533MHZ FSB. Mental Ray was somewhat slower but gave the best results.
Production quality was used in all tests. Not a scientific evaluation
whatsoever so take it with a grain of salt. I doubt I'll be using it
beyond particles or possibly a quick test of anaimation- intermediate
quality had bad AA but it was fast.

Craig


>If by hardware rendering you understand rendering with the assistance of a
>graphics card, then here are my two cents:
>I remember Lightwave 5.5 used to have an OpenGL rendering feature. Not sure
>of the quality, though, as I haven't used it.
>3dsMax (afaik) doesn't have hardware rendering (in the true sense, but there
>is a preview renderer).
>Softimage, to my knowledge, doesn't have a hardware renderer.

>I am pretty certain that image quality will be rather poor compared to a
>true "software" rendering, because there is always a matter of speed vs.
>accuracy of the process. In any case, with most cards today (with the
>exception of NVidia's FX batch), you get 32-bit precision which is fast, but
>weak considering that serious rendering is done at 64-bit double precision
>and resolutions that require at least some form of bucketing, lest the
>memory consumption (and the bandwidth requirements on the bus) become too
>high to handle.

>Then there is a matter of volume-rendering, global illumination,
>motion-blur, anti-aliasing, etc.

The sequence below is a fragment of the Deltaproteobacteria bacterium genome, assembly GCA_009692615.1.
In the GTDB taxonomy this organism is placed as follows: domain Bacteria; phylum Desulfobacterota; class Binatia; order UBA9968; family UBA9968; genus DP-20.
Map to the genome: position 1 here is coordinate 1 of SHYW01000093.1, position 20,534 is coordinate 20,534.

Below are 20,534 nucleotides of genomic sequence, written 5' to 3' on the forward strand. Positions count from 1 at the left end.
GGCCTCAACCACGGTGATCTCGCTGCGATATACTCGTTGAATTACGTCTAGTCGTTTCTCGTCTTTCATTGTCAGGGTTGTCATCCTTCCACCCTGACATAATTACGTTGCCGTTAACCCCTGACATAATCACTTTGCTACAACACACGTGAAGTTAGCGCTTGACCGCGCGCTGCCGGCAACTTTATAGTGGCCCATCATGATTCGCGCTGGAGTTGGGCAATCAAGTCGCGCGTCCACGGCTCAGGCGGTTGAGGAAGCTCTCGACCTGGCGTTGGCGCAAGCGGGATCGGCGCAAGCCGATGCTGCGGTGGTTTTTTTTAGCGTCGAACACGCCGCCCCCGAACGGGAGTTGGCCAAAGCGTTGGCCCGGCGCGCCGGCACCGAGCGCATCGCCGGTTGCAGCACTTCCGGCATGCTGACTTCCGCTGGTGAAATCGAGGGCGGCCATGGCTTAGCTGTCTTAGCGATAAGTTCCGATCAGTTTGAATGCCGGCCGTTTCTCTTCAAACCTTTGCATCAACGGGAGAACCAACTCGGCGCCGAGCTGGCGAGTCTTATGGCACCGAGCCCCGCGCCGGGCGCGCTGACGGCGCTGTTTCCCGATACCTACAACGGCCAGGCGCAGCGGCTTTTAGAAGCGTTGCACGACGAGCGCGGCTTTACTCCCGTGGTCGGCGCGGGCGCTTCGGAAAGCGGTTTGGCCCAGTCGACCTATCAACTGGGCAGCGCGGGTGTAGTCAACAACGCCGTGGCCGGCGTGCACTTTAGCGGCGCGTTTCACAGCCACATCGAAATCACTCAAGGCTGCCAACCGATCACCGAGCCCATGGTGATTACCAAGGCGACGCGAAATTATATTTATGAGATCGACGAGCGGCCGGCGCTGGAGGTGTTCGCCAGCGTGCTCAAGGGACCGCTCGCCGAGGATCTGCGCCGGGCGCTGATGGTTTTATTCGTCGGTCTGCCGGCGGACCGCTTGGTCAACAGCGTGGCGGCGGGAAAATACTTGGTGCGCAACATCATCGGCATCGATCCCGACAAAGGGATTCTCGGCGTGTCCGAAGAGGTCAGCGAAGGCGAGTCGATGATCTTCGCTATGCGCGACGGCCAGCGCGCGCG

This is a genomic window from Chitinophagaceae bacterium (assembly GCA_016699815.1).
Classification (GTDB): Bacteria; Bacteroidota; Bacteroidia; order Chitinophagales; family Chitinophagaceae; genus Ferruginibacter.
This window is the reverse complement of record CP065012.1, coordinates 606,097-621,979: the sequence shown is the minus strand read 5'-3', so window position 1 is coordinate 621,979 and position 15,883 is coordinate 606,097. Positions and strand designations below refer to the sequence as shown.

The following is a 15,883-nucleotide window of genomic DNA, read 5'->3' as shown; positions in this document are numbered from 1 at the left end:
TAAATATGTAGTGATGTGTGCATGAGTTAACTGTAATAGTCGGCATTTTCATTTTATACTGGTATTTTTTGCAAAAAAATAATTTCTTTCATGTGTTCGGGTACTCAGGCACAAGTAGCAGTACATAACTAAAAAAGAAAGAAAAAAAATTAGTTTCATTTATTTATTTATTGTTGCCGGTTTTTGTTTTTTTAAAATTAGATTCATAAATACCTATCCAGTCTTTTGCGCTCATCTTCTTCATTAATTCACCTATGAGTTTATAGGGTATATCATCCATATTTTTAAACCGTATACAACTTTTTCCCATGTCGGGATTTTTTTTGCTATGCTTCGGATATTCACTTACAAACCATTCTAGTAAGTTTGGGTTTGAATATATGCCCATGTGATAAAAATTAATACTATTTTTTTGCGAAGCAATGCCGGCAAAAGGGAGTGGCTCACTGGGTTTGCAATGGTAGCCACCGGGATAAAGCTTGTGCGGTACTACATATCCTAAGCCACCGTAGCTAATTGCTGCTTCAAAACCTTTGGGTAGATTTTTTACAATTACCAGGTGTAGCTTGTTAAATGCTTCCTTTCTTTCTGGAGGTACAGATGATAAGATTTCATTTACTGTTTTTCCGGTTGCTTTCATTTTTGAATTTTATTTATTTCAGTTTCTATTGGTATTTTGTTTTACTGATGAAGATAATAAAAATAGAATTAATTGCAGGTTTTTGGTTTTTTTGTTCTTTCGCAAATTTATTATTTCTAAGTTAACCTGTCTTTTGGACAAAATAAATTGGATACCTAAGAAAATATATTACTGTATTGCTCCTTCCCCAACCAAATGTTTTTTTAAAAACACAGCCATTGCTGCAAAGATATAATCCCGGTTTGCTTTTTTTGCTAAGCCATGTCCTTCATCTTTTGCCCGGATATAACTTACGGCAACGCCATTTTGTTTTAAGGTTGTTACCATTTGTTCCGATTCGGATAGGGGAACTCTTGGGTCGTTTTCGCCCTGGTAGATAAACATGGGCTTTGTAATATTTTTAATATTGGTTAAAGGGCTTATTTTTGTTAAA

>Therefore I think hardware rendering isn't quite there yet for production
>rendering, but can be invaluable in the pre-visualization stage, where you
>need results fast and don't care much about the quality.

>I could be wrong, tho :)

>Regards,

>Tonci



>> Have any of you used this feature?  How fast is it compared to software
>> rendering?  How is image quality?  How hard is it to use?  What are the
>best
>> graphics cards for it?

>> Do other 3D apps like Softimage, Lightwave or 3DS Max use hardware
>rendering?
>> If so, how does it compare?

--
Craig Townsend
Innovative Video Productions

 
 
 

Maya 5 hardware rendering

Post by Jaka Zva » Tue, 15 Jul 2003 20:27:08


Anyone tried Geforce FX 5600 with Maya?


> If by hardware rendering you understand rendering with the assistance of a
> graphics card, then here are my two cents:
> I remember Lightwave 5.5 used to have an OpenGL rendering feature. Not
sure
> of the quality, though, as I haven't used it.
> 3dsMax (afaik) doesn't have hardware rendering (in the true sense, but
there
> is a preview renderer).
> Softimage, to my knowledge, doesn't have a hardware renderer.